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Marjorie Grene—Existence Defined By Interactions With Wider World And Not By Self-Awareness

Marjorie Grene, a philosopher of biology, has died at age 98. Dr. Grene is pictured above.

I had not heard of Dr. Grene before reading her obituary in the New York Times earlier this week. 

Life is rough in that you can accomplish a lot, but the first thing you do noteworthy enough for many to take note of you is die. 

There was much of note in Dr. Grene’s life’s story. But the excerpt from her obituary that most caught my attention was this–

“She rejected Descartes’ belief that self-awareness defined the understanding of existence, arguing that meaning comes from interaction with the environment.”

This is excellent. The idea that an understanding of existence is based on interactions with the world around you, instead of on the narrow basis of simply being aware that you exist, is just the thing.

Folks—We’ve got to get out there and mingle in the world of people, places, and ideas. Just being aware of yourself is not enough.  

From the Times obituary—  

Marjorie Glicksman was born in Milwaukee on Dec. 13, 1910, and graduated from Wellesley College in 1931 as a zoology major. She then studied with Heidegger and Jaspers in Germany before earning her doctorate at Radcliffe. She taught at the University of Chocago where she met and married David Grene, a lauded classicist known for his translations of Greek tragedies….In 1944, she followed her husband’s dream and moved to an Illinois farm. As a farmer’s wife and the mother of two children, she got up early to study and write philosophy before beginning farm work. In 1952, the family moved to a farm in Ireland, where the routine continued….The farm life taught her a lesson, she wrote in “A Philosophical Testament” (1995): “Agricultural duties and critical philosophies didn’t mix.”… In Chicago, she had met Michael Polanyi, a distinguished physical chemist turned philosopher; she ended up helping him research and develop his important book “Personal Knowledge” (1958). The book proposed a far more nuanced, personal idea of knowledge, and directly addressed approaches to science

Please click here for the full Times obituary.

Here is the obituary from the Los Angeles Times

Here is a good blog post about Dr. Grene from World’s Fair.

It would be great to be paid to think as was Dr. Grene. Though it is also good that we all have the ability to think about our lives and world around us to a greater extent than we often realize. Maybe some of the ideas discussed on one of the links above will be a springboard to new thoughts of our own.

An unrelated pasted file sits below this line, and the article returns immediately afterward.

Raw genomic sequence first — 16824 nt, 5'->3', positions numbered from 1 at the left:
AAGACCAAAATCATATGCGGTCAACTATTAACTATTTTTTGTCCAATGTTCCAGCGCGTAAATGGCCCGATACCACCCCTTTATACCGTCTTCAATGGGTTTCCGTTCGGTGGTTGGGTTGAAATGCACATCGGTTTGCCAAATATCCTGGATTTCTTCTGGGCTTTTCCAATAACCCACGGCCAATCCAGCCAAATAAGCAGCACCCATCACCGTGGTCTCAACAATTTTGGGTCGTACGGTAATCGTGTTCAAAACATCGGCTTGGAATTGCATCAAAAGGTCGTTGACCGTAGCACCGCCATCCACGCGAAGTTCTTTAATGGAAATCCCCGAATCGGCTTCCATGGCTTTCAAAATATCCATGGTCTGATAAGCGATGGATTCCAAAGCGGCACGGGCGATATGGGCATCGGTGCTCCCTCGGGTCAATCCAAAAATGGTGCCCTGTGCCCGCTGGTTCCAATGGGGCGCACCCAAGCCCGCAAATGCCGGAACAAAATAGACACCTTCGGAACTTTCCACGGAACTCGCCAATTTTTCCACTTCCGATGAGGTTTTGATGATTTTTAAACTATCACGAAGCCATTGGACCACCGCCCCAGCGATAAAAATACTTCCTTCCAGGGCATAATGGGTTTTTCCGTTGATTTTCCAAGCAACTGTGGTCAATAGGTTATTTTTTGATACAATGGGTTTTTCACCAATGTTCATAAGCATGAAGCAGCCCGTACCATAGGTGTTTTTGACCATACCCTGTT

People are smarter than they grasp.

March 31, 2009 Posted by | Uncategorized | , , , , , | 2 Comments

William Jennings Bryan & Heraclitus: In Conflict or In Agreement As To The Nature Of The Individual?

In his Cross of Gold speech at the 1896 Democratic Convention, William Jennings Bryan said, ” The individual is but an atom. He is born. He acts . He dies….”

In seeming contrast, the ancient Greek philosopher Heraclitus said “Everything we do or think depends on participation in the divine account.” 

These assertions appear at odds. How can an atomistic individual be part of the collective cosmic whole?

What Bryan says next in Cross of Gold gives a clue. He says—“…But principles are eternal.” 

In Bryan’s conception of life, atomistic individuals find connection with the whole in asserting the underlying principles that give life a greater meaning and coherence.

Read now what Heraclitus said about the actions of individuals—“But although the account is common, most men live as though they had an understanding of their own”

People live as they are seperate from the whole, but really this is not the case. 

I agree with both Bryan and Heraclitus. I see no conflict.

The extent to which you agree or disagree with these men might provide a clue as to your outlook on a number of questions of politics and life. 

Please click here to read about William Jennings Bryan.

Please click here to read the Cross of Gold Speech.

Please click here to read about Heraclitus.

November 14, 2007 Posted by | Political History, Uncategorized | , , , , | Leave a comment